96-YO WWII vet's trip back to Normandy successfully crowdfunded

A Bay Area veteran plans on returning to the beaches of Normandy, France for the first time since the end of World War II.

At 96-years old, Jake Larson is also the last man standing of the military unit that stormed Ohama Beach in Normandy on D-Day. The sole survivor of his company, Larson showed us his many war medals, from his Bronze Star, to the French Legion of Honor, at his home in Martinez Thursday.

Next month is the 75th anniversary of D-Day, where the Allied forces invaded France.

"I want to do this just to represent all the guys I was with," said Larson. But his trip back, with his two sons and two of his grandsons, is being sponsored by the generosity of many people he doesn't know.

Typically the military would fund such a trip. But Larson's military records were destroyed in a fire in the 1970's.

But two women he got to know at his favorite bagel shop heard about the problem and decided to raise the money for the trip through a crowdfunding website--something Larson never heard of.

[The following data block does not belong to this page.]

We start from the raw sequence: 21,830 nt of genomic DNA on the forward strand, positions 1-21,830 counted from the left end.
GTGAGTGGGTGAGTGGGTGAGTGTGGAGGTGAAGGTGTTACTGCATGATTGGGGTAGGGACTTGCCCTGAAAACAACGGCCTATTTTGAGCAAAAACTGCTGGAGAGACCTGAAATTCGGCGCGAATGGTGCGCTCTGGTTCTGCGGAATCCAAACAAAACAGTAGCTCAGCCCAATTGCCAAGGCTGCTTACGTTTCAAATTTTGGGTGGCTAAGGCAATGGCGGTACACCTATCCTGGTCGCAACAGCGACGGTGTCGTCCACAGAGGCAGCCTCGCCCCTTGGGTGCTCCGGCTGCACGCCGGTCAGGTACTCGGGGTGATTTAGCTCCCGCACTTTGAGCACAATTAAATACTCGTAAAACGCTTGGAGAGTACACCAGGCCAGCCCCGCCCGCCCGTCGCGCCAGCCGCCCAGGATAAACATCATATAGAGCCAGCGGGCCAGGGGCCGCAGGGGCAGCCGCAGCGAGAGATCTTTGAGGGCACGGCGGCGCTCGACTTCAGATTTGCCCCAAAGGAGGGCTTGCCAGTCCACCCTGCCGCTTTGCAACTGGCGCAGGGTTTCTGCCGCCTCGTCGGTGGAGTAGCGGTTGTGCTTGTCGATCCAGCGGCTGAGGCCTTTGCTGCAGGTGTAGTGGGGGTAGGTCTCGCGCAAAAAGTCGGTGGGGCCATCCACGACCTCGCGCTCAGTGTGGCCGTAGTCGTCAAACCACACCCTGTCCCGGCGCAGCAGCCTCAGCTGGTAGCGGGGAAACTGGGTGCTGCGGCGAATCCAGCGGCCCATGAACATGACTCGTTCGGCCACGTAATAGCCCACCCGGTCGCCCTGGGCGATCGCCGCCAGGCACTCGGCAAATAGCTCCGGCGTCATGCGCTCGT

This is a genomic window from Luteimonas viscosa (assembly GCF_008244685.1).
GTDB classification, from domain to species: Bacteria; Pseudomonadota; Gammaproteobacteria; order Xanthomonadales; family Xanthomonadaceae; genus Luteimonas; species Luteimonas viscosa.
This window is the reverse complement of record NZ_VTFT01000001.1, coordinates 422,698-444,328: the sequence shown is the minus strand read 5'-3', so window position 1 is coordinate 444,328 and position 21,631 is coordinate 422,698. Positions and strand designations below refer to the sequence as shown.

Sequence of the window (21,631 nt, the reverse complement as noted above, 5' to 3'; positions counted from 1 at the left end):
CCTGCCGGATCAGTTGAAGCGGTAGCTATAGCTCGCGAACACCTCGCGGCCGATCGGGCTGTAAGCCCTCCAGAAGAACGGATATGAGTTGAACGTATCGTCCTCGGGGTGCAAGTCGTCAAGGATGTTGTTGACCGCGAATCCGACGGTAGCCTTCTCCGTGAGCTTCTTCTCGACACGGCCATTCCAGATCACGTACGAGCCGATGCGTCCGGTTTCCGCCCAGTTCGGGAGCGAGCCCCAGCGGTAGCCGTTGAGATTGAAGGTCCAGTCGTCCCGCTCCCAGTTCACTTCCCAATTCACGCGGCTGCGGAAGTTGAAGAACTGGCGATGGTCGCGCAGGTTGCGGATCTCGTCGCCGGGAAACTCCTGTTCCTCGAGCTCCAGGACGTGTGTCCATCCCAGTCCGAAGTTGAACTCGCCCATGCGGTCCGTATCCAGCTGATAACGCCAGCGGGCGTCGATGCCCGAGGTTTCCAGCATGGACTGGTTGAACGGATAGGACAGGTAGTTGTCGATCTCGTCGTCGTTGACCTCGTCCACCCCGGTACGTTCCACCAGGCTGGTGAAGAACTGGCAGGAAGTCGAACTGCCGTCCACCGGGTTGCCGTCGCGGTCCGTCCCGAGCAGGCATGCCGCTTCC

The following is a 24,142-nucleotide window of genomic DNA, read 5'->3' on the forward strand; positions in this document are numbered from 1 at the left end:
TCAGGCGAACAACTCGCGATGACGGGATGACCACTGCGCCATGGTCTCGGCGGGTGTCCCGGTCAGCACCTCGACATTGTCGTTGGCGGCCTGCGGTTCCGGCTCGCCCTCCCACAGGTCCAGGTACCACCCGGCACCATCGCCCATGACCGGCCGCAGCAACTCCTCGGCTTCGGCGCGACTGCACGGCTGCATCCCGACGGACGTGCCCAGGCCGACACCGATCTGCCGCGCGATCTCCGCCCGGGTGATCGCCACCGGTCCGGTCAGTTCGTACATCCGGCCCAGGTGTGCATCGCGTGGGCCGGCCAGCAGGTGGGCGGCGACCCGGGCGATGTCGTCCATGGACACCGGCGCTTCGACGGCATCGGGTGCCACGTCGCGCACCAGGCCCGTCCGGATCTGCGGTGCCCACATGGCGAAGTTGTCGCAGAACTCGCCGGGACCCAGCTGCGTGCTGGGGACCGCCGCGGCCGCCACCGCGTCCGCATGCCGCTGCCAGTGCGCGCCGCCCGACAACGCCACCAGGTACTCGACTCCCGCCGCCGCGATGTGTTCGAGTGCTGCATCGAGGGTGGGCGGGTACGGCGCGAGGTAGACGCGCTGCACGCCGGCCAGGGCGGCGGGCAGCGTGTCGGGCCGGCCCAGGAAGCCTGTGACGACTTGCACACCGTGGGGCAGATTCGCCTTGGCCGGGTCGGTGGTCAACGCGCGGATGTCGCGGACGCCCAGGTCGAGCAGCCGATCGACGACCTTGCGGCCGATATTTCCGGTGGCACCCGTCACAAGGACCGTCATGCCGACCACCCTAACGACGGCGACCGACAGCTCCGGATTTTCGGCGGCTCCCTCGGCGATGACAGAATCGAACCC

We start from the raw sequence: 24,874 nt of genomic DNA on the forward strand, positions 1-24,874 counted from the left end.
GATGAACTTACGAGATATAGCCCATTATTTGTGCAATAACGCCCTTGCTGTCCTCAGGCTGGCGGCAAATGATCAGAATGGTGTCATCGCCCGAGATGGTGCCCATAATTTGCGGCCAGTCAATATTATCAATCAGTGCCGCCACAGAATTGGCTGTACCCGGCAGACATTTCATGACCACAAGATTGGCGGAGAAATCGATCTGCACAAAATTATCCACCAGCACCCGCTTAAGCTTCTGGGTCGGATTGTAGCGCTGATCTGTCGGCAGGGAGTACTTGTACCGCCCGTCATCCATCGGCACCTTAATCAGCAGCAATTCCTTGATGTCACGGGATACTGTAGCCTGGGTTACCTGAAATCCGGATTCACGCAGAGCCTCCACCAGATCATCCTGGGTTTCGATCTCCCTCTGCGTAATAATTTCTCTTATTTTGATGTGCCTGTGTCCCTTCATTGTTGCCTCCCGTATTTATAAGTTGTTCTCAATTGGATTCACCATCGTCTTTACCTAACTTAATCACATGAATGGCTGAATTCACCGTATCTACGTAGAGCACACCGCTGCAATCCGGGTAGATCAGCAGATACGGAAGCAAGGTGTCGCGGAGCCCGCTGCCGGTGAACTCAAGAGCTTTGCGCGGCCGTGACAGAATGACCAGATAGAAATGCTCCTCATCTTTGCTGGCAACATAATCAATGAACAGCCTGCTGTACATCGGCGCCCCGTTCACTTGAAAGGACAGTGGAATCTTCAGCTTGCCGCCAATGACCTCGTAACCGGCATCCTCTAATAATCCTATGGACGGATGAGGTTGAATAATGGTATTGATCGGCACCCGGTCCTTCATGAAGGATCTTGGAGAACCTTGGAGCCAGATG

"They were saying fund me. And I thought they were talking about fun. So I didn't know how that would work out," he said.

It was "GoFundMe" that they were referring to. The goal for the fundraiser was $10,000. They raised $11,000.

"It's unbelievable. How many wonderful people there are in the world," he said.

While D-Day may seem like ancient history, for Larson it is still as current as today. It was Larson who says he helped type up the plans. Then he and 160,000 Allied troops were asked to storm the Normandy beaches that German soldiers had already commandeered.

"I had nightmares 20 years. I shook for 70 years," he said.

It's understandable considering Larson faced landmines and heavily-armed soldiers shooting down onto the beach. Death was everywhere.

"There was a soldier laying, and I said, 'Buddy, do you have a match? I've got to have a cigarette.' He didn't move. I looked again. There was no head under the helmet," he said.

When Larson gets to Normandy, he will bring the memories of all those who died there.

"Those guys are closer than your own family. They're kin."

Larson is almost finished with writing a book about his experiences. When he gets back from France he says he will write the final chapter.

The book's title: "The Luckiest Man In The World."